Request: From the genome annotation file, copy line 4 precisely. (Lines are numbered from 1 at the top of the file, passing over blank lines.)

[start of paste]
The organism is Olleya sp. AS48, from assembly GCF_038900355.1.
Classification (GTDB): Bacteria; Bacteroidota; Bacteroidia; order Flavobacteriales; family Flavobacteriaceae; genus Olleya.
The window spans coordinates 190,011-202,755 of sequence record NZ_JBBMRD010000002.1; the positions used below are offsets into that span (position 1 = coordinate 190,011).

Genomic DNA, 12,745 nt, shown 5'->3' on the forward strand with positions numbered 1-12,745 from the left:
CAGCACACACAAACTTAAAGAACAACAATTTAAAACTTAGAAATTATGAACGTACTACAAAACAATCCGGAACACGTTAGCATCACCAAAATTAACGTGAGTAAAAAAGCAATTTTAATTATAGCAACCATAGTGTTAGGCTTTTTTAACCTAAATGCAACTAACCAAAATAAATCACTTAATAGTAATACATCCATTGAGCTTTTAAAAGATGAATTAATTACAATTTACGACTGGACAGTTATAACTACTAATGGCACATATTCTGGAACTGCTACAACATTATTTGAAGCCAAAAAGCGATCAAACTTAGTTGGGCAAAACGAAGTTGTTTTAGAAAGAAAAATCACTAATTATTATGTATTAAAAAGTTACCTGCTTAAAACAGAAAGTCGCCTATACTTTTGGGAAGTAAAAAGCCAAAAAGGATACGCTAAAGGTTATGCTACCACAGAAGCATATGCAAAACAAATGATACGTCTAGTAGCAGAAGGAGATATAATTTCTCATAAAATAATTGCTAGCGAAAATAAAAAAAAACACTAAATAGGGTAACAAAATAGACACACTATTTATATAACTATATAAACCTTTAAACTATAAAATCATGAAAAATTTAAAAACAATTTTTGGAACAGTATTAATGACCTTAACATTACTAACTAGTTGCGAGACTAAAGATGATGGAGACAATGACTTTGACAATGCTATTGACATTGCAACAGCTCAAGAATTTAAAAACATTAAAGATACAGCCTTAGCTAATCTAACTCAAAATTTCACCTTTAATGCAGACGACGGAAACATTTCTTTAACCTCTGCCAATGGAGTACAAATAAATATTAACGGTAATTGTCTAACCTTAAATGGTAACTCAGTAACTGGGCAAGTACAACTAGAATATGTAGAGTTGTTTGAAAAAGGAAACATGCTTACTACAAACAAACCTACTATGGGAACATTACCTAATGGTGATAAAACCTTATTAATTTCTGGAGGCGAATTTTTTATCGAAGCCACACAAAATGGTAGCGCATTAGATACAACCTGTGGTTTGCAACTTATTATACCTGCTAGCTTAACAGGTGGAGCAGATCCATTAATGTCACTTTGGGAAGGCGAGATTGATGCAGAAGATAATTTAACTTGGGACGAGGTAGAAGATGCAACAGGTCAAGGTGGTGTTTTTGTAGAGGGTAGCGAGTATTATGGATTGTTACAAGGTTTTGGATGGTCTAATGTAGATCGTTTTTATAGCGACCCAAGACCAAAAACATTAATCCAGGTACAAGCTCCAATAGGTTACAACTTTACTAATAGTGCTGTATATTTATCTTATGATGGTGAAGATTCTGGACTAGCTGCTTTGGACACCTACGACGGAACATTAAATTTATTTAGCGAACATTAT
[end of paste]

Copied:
Genomic DNA, 12,745 nt, shown 5'->3' on the forward strand with positions numbered 1-12,745 from the left: